Anna's hummingbird male

Male Anna’s hummingbirds have brightly colored throats.

Recently, Linda Wasemiller became concerned for the fragile pink interlopers hovering around her yard as winter weather was fast approaching the Walla Walla Valley.

While other hummingbird species native to the Valley had long since migrated south for the winter, the Anna’s hummingbird, a relative newcomer to the area, had stayed.

Native to California and Mexico, the species has expanded its territory dramatically over the last century but tends to be less common east of the Cascades, where it struggles to overwinter.

They usually leave the Valley in August or September, but this year the tiny birds lingered, prompting Wasemiller to leave her hummingbird feeder out later and later into the year. But by December, she was shocked to see the hummingbirds still stopping by.

The birds have, on rare occasions, been seen during the winter in Walla Walla since the ‘90s, said local field biologist and birder Mike Denny. The Valley has experienced a string of relatively warm winters in recent years, Denny said, and overwintering Anna’s have become a more common sight.

With a cold front promising temperatures down into the single digits and a snowstorm on the horizon, Anna’s hummingbirds were still flitting around Wasemiller’s awning.

By the time snow began to fall before sunrise Monday, Dec. 27, Wasemiller had set out five hummingbird feeders.

Ice crystals can form in the sugar-water basin, which can concentrate the sugar mixture and dehydrate the birds. And in crystals in the tubes the hummingbirds feed from can harm the birds’ tongues. Cold food can also simply lower the bird’s body temperature.

So Wasemiller rotated the feeders every few hours, bringing a couple inside at a time to warm up the sugar water and wrap the basins with socks to insulate them slightly.

As freezing temperatures linger, she hopes that other Valley residents will also consider putting out feeders, filling them with a solution of three-parts water to one-part refined white sugar — not honey or other kind of sweetener, Wasemiller notes — that has been boiled for a minute and then left to cool.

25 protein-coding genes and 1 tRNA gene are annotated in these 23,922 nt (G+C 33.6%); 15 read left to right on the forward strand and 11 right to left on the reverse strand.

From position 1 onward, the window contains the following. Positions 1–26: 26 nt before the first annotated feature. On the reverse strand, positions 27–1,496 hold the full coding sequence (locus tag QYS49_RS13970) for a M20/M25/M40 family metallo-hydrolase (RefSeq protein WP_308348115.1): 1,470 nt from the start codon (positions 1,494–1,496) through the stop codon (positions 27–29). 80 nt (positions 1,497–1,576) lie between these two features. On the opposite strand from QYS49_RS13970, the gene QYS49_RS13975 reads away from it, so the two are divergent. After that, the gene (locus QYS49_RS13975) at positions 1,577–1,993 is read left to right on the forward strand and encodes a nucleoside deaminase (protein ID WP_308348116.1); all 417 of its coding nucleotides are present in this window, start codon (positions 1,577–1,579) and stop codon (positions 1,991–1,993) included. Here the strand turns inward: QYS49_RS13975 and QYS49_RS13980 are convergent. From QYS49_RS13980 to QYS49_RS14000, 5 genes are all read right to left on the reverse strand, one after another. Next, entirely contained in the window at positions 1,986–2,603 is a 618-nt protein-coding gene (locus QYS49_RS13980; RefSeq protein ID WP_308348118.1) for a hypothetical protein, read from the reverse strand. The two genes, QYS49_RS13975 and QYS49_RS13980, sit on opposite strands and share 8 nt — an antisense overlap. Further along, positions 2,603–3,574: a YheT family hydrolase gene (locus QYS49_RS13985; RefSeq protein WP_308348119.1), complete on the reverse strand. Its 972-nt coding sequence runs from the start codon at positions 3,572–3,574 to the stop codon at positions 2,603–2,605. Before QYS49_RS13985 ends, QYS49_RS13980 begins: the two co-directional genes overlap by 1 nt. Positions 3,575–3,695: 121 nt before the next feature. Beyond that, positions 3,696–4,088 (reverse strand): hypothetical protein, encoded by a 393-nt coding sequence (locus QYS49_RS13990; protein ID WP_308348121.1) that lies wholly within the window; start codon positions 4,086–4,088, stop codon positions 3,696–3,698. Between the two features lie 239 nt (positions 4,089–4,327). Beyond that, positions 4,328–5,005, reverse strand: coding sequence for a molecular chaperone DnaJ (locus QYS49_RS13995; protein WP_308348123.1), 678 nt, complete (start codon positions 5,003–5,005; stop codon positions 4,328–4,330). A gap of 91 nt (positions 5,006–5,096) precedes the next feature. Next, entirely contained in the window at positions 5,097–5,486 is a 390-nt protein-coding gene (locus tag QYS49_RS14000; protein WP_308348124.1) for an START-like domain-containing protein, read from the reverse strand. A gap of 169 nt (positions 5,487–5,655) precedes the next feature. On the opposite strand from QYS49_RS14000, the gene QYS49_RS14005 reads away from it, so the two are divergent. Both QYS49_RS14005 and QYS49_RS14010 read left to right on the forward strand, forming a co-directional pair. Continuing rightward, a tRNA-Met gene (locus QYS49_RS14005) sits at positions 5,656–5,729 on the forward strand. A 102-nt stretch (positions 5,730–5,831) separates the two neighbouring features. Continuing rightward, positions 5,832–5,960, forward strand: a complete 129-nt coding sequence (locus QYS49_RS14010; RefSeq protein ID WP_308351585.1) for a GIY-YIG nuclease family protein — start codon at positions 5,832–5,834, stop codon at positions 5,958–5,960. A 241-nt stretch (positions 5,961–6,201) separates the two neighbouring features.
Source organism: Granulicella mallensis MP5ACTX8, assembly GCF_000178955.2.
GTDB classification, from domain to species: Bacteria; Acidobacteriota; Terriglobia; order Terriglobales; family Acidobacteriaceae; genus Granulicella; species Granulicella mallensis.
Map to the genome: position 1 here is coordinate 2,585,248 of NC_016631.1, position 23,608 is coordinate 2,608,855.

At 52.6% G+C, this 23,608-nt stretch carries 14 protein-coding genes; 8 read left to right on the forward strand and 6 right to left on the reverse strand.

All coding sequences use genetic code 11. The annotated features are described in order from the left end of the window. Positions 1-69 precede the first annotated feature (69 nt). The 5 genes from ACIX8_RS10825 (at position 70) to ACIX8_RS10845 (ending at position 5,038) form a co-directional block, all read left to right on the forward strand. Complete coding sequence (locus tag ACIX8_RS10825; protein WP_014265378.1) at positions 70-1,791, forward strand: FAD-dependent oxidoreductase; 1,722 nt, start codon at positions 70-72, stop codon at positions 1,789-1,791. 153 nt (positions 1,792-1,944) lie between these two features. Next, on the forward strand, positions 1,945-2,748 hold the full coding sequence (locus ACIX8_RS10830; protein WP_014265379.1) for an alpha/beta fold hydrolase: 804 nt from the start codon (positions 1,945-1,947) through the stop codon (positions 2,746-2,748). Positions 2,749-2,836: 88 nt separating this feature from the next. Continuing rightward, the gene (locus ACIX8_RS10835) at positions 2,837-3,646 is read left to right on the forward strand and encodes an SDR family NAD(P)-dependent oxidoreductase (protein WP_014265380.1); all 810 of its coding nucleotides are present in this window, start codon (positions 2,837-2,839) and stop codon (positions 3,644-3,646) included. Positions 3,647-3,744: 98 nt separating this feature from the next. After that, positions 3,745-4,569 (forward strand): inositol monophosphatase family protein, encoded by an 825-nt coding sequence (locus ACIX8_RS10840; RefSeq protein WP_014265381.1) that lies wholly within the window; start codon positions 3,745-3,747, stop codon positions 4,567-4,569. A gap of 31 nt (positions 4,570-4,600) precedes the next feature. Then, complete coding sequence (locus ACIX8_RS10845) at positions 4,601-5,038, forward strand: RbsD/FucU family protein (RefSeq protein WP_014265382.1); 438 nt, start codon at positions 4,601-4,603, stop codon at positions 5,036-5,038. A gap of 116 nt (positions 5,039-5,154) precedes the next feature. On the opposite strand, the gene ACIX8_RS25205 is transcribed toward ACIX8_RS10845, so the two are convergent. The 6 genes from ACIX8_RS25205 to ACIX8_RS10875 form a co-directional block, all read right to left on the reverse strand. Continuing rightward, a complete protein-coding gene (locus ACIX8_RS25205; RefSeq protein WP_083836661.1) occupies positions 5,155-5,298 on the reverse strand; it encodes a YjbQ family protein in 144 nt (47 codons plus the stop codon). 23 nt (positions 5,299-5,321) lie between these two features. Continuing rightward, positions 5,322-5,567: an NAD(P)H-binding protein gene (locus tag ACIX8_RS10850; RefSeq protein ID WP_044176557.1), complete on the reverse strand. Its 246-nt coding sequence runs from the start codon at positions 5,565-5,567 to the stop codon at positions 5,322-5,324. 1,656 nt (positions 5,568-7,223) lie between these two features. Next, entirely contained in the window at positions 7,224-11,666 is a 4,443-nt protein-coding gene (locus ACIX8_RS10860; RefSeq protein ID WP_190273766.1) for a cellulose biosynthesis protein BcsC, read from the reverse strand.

Anna's hummingbird

Linda Wasemiller wrapped a sock around the basin of her hummingbird feeders to insulate the sugar-water solution during late December's cold weather. Many feeders are  red to simulate a flower, so Wasemiller used red socks with the end cut off.

Though they can enter a state of semi-hibernation called “torpor” during cold nights to conserve energy, hummingbirds rely on a rapid metabolism to keep themselves warm, which requires a constant supply of food.

“Their body temperature is 100 degrees Fahrenheit or more, and they have to maintain that heat,” Denny said. “If they can’t keep warm, they’re had.”

A heated feeder or a heat lamp placed nearby can also help support the bird as temperatures plummet, he suggested. By leaving out food during the winter, residents can help the Anna’s hummingbird make it through the coldest days and nights.

After all, that kind of human intervention is why the bird is here in the first place.

Little bird with a big range

The Anna’s hummingbird has been on the move for at least the last century.

Records show that the Anna’s population has been growing in California since the 20th century, with the first accounts of the species in the northwest in 1944. By 1971, the bird was appearing as far north as Alaska.

In recent decades, data show that the Anna’s hummingbird’s winter range has expanded dramatically — more than 700 kilometers in the past two decades.

In 1993, it was first spotted in Walla Walla during December by Wilbur Holly, a former mayor of the city of College Place, who spotted the hummingbird perched in one of his bushes during a snowstorm.

Nesting Anna's hummingbird

Anna’s hummingbird nests are tiny at about 1½ inches in diameter.

While other species of hummingbird that frequent the Valley migrate south during the winter, starting in July with the rufous hummingbird, the Anna’s hummingbird doesn’t go far.

Historically, members of the species at the northern edge of their range would migrate south for the winter, while others would move only relatively short distances in what Denny calls a “post-breeding wandering.” But today, Anna’s hummingbirds as far north as British Columbia appear to have stopped migrating, according to a 2017 study.

In 2017, researchers from Cornell University and California State University, Los Angeles, published a study that had considered whether the growing range was caused by climate change or new food sources provided by humans, including not only hummingbird feeders but landscaping flowers.

Plentiful food sources in urbanizing areas proved to be the driving force, the study concluded, finding that the Anna’s hummingbird had begun to overwinter in colder areas than historically so long as there was consistent food.